Italian illustrator and cartoonist Massimo Carnevale has been capturing attention on film blogs all over the world for his beautiful and inventive artwork inspired by scenes from American movies; he makes striking use of color and repurposed iconography, creating works that are both recognizably his and true to the spirit of the films that inspired them. After the jump, join us for a quick stroll past some of our favorites by this prolific artist. … Read More
Few institutions hold the key to our pop culture-obsessed heart like Gallery 1988, the dual-location Los Angeles art gallery that showcases art celebrating our favorite films, music, and TV. The latest exhibit for the Venice Gallery is Product Placement, consisting of imagined artwork for fictional products from all points of the pop culture universe. Join us after the jump for a preview of the show, which opens Saturday and runs through March 30th, including inventive ads for Red Apple cigarettes, Soul Glo hair products, Dapper Dan pomade, and more. … Read More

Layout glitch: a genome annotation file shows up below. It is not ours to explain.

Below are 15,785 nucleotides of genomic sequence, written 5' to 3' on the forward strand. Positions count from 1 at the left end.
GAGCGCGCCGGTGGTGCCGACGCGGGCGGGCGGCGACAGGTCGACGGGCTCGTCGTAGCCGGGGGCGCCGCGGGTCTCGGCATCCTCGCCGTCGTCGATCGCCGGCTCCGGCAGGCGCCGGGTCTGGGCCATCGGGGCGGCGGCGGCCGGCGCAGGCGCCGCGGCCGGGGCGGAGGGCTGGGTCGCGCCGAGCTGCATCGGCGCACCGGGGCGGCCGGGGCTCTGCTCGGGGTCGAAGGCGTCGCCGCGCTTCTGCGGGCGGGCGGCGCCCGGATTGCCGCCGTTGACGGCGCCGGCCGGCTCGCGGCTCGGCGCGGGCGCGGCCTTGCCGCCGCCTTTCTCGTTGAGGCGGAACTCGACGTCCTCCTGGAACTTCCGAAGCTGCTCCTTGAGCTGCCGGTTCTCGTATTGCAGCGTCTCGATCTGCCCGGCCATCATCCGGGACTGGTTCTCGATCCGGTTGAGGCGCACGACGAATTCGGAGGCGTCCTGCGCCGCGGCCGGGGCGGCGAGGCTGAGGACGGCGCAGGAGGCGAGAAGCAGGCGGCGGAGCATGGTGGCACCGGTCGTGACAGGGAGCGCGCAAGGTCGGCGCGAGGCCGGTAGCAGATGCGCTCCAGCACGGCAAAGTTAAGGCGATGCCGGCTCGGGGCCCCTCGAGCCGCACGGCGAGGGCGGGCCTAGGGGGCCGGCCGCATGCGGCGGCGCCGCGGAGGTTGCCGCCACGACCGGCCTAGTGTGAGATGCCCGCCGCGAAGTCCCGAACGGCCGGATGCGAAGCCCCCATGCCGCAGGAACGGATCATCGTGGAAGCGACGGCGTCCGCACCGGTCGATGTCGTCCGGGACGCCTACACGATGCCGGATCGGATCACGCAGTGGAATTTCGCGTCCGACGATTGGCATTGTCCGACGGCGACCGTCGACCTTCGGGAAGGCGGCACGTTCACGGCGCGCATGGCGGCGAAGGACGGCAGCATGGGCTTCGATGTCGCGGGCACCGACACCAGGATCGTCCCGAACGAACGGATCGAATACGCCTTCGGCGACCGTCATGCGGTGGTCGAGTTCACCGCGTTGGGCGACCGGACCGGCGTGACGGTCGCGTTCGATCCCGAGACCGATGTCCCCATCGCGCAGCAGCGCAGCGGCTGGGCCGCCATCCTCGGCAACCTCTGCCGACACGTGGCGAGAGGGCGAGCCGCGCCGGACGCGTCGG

It’s been three years since we’ve been graced with a film from hyper director, Quentin Tarantino, but western throwback tale Django Unchained hits theaters on Christmas, and fans are brimming with anticipation. QT has only directed about 10 films (unless you don’t count the scene he shot in Sin City), but his filmography is loaded with graphic and stylish imagery that makes a lasting impression. The intensity and loyalty of Quentin Tarantino fandom ranks just about as high as Star Wars, which is why we’re not surprised to see his films etched across the flesh of adoring fans everywhere. We scouted high and low for amazing tattoos that were inspired by Tarantino’s movies — the ones he’s directed, written, and starred in. If you have your own QT-inspired tattoo, leave us a link so we can check it out! … Read More